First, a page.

Gilgamesh by Joan LondonJoan London
Grove Press ($23)

by Bonnie Blader

When I taught English to high-school students, I used to ask of each male protagonist we encountered, "Could this character have been female? Could this have been a woman's story?" Of Holden Caulfield, of Conrad's narrator in The Shadow Line, of Camus's stranger, of Knowles's Gene Forester in A Separate Peace, students repeatedly said no, no, never—these were not women's stories.

Edith, Joan London's protagonist in her novel Gilgamesh, has internalized the same prohibition, despite growing up outside local conventions in Nunderup, Australia. Her father is dead, and her mother, unable to "take the life," is useful only in calling in the "chooks" at night; she and her sister scrape out a thin life on an unforgiving spit of land overwhelmed by the sound of the sea. Although unschooled, Edith is aware of a yearning to find "her story in the great swirling darkness of the world." It is when the visitors come—her cousin Leopold and his Armenian friend and driver, Aram, smelling of spices as exotic to her as the ancient cities they describe—that Edith has words for what the world seems to insist upon: "She had no part in the adventure. Women had no freedom to go adventuring."

Gilgamesh, however, sends Edith on a journey as improbable, and as full of youthful willfulness and naivete, as any archetypal journey in epic literature. Her baby son Jim, who is held up at birth and "spanked for being her child," is the vehicle of her final break with Nunderup: he is "a weapon in her arms, a source of power." She will go to Armenia—a place no more real than the color green on a map Leopold showed her—to reunite with Jim's father, Aram. It is 1937; she'll need the luck of the gods and the resources of her own "childhood solitude" to survive.

Underscoring the mythic quality of the story are chance encounters that feel like both providence and dream. Bickford, a "local carrier" in Nunderup, shows up in his jeep at the maternity hospital to smoke a cigarette just as Edith realizes she must take Jim and flee if she is to keep him. London marks this "the first of her and Jim's escapes"; in England, Leopold's mother sees that her niece won't be stopped, and hands her an envelope of money on which is scrawled, "The gods love those who are brave." The final section of the novel begins with the question, "Why did you come?" and the answer, "Because I was needed."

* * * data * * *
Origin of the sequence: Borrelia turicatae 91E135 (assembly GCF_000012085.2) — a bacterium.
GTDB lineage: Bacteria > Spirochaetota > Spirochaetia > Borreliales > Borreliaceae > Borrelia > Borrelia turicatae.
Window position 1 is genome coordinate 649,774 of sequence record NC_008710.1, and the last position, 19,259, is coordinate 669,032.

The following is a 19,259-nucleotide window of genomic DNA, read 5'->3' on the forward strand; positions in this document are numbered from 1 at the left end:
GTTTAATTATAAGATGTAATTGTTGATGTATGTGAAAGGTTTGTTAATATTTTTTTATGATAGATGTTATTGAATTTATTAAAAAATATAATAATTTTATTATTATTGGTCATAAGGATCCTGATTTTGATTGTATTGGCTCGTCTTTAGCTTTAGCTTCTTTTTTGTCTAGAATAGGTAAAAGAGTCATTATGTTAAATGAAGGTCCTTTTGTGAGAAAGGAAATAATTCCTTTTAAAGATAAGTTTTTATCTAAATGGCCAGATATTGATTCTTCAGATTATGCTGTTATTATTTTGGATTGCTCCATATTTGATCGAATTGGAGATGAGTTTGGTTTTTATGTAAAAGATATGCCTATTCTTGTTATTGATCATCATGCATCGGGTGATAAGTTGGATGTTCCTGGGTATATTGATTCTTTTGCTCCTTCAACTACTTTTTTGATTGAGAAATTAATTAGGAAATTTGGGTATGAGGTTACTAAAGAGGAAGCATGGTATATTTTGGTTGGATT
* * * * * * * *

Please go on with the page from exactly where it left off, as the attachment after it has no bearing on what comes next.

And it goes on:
London can be usefully compared to Marilynne Robinson, who in Housekeeping also created female characters profoundly outside the conventions of the lives lived around them. Both writers, too, share a style marked by restraint. London keeps her sentences short; visual imagery is intensely rendered, yet compressed; Edith travels in closely noticed hermetic worlds. Because she is so unreflective, the reader isn't sure what she will do. She is authentically vulnerable; she moves in the direction of freedom and agency without a sense of consequence. All she has is her core. She is, in this, like Enkidu form the original Gilgamesh—a child of the wild. Of all of the doubles offered in both works—Gilgamesh and Enkidu, Leopold and Aram, Edith and Aram, Edith and Jim—it is the double of Edith the untaught and at risk and Edith in possession, at last, of herself that matters most in this beautifully realized work.

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Rain Taxi Online Edition, Spring 2003 | © Rain Taxi, Inc. 2003